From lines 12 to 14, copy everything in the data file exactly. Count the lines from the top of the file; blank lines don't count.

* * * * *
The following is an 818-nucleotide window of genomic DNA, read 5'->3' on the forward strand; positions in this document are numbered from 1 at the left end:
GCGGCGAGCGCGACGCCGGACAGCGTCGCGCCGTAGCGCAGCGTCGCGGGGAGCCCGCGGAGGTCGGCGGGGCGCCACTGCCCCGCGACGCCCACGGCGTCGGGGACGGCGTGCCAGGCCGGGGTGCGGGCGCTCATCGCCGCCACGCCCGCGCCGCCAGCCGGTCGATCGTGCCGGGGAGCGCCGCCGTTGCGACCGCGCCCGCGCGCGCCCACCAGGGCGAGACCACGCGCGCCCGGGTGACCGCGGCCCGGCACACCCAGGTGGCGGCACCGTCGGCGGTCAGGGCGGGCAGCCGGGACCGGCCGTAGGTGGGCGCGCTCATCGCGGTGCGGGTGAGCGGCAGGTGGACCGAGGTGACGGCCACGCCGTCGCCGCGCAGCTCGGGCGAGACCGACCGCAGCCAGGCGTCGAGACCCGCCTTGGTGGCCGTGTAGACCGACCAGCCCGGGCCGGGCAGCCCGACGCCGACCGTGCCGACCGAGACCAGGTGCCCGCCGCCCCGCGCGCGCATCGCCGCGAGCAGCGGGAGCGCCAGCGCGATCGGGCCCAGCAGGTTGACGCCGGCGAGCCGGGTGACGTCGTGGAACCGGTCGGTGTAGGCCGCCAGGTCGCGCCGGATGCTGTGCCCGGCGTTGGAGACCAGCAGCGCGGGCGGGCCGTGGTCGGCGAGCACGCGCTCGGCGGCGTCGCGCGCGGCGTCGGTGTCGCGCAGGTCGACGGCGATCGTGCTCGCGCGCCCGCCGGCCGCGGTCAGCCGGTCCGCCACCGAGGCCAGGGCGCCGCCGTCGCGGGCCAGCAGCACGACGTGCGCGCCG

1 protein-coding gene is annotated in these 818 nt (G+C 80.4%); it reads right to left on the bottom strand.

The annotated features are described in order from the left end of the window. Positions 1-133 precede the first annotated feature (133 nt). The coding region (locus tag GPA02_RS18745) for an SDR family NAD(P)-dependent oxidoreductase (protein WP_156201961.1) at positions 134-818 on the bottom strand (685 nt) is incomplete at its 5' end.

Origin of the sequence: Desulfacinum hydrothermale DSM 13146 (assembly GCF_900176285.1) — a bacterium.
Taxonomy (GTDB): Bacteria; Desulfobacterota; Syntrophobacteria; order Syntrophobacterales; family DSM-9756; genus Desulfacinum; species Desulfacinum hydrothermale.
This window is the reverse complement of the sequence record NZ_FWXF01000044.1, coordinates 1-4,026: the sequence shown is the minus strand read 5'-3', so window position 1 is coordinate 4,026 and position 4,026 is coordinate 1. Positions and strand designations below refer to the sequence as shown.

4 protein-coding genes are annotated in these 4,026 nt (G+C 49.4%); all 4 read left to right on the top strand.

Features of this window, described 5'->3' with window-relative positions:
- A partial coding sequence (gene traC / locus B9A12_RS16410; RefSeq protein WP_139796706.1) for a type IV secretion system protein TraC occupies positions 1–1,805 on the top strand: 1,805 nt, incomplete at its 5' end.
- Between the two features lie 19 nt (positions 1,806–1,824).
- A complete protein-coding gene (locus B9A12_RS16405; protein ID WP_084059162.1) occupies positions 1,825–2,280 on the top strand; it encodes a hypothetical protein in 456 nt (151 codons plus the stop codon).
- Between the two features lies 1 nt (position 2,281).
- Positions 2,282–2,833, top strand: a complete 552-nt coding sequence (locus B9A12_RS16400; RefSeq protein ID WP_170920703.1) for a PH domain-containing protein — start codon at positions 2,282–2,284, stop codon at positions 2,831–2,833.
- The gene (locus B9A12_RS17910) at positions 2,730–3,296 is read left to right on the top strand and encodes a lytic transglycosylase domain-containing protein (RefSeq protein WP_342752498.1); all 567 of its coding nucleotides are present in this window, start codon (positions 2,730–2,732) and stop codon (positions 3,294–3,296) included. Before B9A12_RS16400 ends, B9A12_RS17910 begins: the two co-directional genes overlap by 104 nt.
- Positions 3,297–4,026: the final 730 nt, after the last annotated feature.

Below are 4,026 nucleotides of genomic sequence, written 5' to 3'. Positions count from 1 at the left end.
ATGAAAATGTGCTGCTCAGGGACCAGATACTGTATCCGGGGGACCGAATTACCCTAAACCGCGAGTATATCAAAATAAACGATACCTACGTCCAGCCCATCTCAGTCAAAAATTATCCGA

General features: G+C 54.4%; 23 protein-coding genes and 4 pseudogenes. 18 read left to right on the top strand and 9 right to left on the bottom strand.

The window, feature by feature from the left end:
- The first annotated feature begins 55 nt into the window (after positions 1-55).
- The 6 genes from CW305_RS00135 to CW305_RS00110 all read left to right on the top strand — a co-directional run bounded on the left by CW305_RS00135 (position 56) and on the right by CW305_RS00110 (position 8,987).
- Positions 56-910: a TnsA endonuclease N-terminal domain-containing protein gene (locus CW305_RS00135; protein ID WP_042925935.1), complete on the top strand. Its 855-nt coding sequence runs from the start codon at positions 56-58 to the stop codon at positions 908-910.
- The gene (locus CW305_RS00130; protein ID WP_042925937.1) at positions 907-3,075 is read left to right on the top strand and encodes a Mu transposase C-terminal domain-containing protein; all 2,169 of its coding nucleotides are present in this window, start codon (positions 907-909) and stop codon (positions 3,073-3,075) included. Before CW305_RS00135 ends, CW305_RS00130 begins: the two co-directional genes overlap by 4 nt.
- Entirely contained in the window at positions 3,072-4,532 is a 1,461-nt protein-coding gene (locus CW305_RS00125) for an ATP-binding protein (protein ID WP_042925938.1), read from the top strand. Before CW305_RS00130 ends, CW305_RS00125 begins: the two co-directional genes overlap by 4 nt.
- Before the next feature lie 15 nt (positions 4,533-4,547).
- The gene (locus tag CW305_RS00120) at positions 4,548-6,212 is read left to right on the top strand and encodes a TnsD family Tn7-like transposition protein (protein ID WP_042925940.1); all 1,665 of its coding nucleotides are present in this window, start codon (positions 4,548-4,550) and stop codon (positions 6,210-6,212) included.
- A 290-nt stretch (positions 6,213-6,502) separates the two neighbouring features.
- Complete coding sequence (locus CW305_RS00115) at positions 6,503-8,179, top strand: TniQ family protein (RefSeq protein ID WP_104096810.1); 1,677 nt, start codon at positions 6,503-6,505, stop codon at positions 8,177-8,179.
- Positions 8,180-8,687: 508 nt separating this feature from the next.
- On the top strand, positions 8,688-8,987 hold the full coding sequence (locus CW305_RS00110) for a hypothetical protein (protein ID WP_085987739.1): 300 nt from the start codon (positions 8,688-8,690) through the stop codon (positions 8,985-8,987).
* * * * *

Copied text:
- A complete protein-coding gene (locus B9A12_RS16405; protein ID WP_084059162.1) occupies positions 1,825–2,280 on the top strand; it encodes a hypothetical protein in 456 nt (151 codons plus the stop codon).
- Between the two features lies 1 nt (position 2,281).
- Positions 2,282–2,833, top strand: a complete 552-nt coding sequence (locus B9A12_RS16400; RefSeq protein ID WP_170920703.1) for a PH domain-containing protein — start codon at positions 2,282–2,284, stop codon at positions 2,831–2,833.